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Luncheon with Judge Allyson Duncan: You Are Invited

The EDNC Chapter of the Federal Bar Association will host a luncheon with Judge Allyson Duncan of the United States Court of Appeals for the Fourth Circuit in Raleigh on August 30. Judge Duncan, who just celebrated 15 years on that collegial court, is always an engaging speaker.  I hope to see you there. Who:               You Why:                To hear Judge Duncan reflect on her path to, and time on, the …Read More

Appellate Candidates Forum–August 16 in Raleigh

Most election years, the candidates for open seats on the Supreme Court of North Carolina and Court of Appeals participate in a lively forum at the Bar Association’s annual meeting.  It didn’t happen this year, in part because the filing period did not close until after the annual meeting. Fear not, though.  The Wake Women Attorneys have managed to get nearly all of the candidates together for a discussion next week …Read More

Appellate Public Defender Needed in Charlotte

Way back when I was a law clerk, I knew I wanted to be an appellate lawyer.  I asked my Judge how to go about making that happen.  She told me, unequivocally, that the best way to get appellate experience was to be an appellate lawyer with the United States Attorney’s office or the Federal Public Defender’s office.  Those are the “frequent fliers” in the Fourth Circuit, not civil private-practice lawyers, …Read More

Judge Duncan Celebrated for 15 Years on the Bench, Will Take Senior Status

Former clerks, friends, and many others gathered at the Pavilion at the Angus Barn on Saturday to celebrate the judicial career of Allyson K. Duncan, Judge on the United States Court of Appeals for the Fourth Circuit. Judge Duncan has served on that fine court for fifteen years, since her unopposed confirmation in 2003.  Judge Duncan’s accomplishments during that span are too numerous to list here, but I would encourage anyone …Read More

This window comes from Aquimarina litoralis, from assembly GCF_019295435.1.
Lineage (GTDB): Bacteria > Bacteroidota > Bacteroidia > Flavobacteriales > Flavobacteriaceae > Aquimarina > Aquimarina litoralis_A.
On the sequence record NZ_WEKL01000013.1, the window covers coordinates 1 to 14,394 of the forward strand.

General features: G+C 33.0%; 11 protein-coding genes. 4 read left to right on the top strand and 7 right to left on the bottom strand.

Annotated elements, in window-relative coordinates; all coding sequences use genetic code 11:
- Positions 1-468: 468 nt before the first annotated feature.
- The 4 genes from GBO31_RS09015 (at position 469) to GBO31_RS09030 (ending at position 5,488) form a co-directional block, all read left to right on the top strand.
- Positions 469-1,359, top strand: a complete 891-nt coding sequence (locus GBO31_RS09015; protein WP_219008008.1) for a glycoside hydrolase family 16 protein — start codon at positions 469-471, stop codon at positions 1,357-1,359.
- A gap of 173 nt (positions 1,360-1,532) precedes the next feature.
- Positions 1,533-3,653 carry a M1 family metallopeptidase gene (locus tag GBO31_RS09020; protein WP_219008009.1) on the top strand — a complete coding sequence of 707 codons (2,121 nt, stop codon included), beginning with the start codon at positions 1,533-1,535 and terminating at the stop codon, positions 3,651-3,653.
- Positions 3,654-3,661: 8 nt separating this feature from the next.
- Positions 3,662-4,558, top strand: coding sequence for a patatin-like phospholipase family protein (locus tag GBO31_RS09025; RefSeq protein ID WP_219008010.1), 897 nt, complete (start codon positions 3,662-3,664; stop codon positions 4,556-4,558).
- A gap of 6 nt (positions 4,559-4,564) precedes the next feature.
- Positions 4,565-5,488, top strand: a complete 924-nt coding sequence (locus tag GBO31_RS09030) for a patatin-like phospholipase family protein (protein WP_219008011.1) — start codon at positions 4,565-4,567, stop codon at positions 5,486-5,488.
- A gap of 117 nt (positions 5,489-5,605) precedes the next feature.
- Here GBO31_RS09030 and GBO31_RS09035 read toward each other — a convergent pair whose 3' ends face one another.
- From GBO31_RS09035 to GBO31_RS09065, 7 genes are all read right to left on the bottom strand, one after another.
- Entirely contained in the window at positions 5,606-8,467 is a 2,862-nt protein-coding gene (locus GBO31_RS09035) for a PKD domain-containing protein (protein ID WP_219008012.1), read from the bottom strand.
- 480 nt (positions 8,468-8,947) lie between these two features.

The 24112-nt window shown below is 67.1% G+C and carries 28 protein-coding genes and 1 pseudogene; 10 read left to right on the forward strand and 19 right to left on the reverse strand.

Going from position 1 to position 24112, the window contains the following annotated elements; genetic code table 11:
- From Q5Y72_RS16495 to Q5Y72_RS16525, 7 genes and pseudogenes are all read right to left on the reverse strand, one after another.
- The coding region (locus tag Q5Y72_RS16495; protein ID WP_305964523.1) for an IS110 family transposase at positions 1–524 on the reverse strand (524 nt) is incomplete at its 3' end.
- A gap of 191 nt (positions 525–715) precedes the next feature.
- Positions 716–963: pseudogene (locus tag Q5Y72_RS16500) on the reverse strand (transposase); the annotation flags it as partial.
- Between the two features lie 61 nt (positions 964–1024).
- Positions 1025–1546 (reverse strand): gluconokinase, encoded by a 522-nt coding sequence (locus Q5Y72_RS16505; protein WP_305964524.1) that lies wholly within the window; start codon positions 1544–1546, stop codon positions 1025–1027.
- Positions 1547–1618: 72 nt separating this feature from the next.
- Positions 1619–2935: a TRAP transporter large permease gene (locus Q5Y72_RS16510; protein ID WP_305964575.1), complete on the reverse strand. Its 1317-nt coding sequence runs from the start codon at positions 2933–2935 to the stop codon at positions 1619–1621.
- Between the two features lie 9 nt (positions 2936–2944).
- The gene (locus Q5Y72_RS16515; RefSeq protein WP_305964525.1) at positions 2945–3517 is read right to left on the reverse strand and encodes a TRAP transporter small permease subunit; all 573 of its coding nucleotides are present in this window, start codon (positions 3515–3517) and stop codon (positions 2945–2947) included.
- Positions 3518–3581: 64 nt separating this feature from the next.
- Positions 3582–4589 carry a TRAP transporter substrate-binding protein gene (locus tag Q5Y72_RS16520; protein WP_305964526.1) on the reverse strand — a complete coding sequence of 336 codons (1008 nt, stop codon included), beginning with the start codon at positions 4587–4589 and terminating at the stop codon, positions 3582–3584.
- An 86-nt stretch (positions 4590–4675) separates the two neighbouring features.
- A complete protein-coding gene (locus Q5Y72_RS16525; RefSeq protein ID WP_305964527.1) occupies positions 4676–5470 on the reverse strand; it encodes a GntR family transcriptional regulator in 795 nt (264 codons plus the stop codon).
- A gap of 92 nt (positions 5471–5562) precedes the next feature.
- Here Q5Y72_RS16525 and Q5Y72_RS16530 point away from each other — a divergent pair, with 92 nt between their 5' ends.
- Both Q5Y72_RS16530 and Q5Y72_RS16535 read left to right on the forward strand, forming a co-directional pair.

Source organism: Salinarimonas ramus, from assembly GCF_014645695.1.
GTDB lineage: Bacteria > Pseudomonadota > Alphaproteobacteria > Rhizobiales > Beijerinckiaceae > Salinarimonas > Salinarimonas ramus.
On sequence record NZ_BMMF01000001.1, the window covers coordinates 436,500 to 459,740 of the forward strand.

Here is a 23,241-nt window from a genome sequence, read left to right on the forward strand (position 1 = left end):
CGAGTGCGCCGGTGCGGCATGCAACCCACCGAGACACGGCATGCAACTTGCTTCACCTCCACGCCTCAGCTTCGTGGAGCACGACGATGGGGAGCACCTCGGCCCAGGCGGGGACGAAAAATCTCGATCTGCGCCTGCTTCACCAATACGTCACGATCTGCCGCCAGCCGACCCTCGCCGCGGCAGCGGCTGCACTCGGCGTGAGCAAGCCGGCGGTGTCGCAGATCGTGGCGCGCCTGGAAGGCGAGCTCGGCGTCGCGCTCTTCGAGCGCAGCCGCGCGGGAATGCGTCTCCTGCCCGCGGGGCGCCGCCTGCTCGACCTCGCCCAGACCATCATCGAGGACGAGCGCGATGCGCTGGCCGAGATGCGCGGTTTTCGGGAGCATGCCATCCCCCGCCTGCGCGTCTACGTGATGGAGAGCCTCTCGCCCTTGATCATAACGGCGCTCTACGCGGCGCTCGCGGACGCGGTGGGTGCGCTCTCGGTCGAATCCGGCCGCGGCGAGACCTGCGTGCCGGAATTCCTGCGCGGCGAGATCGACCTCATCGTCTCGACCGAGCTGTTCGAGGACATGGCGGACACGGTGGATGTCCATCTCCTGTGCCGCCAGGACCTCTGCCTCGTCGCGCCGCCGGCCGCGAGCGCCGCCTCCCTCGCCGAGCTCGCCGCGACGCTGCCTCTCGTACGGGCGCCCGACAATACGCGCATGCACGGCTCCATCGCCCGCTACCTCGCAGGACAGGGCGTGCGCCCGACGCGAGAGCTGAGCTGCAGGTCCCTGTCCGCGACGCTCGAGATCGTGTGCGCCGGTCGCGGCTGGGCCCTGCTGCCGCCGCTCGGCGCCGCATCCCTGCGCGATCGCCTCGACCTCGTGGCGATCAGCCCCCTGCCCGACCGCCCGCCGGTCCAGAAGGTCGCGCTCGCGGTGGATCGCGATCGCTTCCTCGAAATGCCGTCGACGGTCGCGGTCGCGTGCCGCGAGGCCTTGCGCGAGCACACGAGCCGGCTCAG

Chief Justice Calls for Renewed Respect For “Fairness, Impartiality, and Independence of the Courts”

Today, Chief Justice Mark Martin delivered his annual State of the Judiciary address at the North Carolina Bar Association annual meeting.  The impassioned address focused on the Chief’s view of what makes our American legal system “the gold standard” for the world:  adherence to the rule of law, respect for the roles of judges and lawyers in our adversarial system, tradition of respect for the constitution and the rights and …Read More

Could North Carolina Finally Adopt Federal Standing Requirements?

It has long been harder for a plaintiff to show standing in federal court than in North Carolina’s state courts. A juicy 2-1 decision from the North Carolina Court of Appeals—yielding an automatic right of appeal to our Supreme Court—could finally change that. See Comm. to Elect Dan Forest v. Emps. Political Action Comm. (“EMPAC”). Federal Courts Take a Stand Throughout the latter part of the twentieth century, the U.S. …Read More

Appellate Pro Bono Program: Ready to Represent

Two months ago, a consortium of stakeholders within the bench and bar launched the North Carolina Appellate Pro Bono Program.  The inaugural training session on April 13 was standing room only–in the large Court of Appeals courtroom, no less.  Now, we have 30 trained volunteers ready to represent low-income parties on appeal. The good news for future volunteers:  the training was filmed.  The bad news for the poor sap asked to demonstrate …Read More

Business Court Dismisses Appeal for Naming the Wrong Appellate Court

Except for appeals in really old cases, appeals from a final judgment entered by a Business Court judge are properly taken to the Supreme Court of North Carolina, not the Court of Appeals. So what happens when a party files a notice of appeal in a Business Court case that mistakenly names the Court of Appeals as the court to which appeal is taken? The Business Court held this week in Zloop, …Read More

Proposed Change to Federal Appellate Rules Would Provide Reply-Brief Relief

I’m old enough to remember the good ol’ days, specifically, 2016, when we had 17 days to file a reply brief in a federal appeal.  Sometimes, you would even get lucky and have the 17th day fall on a weekend, giving you as many as 18 or even 19 days to file that scathing reply. But then, in honor of a long tradition of counting by sevens that traces its roots through …Read More

Appellate Social. April 12. Whiskey Kitchen. Be There.

Just in time for spring, it’s the NCBA Appellate Practice Section’s spring social!  Thanks to a great line up of sponsors, we have a fantastic event in store. Not a member of the Appellate Practice Section?  It’s never too late to join our fine group.  Click here, or call (919) 677-0561 and ask for the membership department. Here are the details for the social: WHEN | Thursday | April 12 …Read More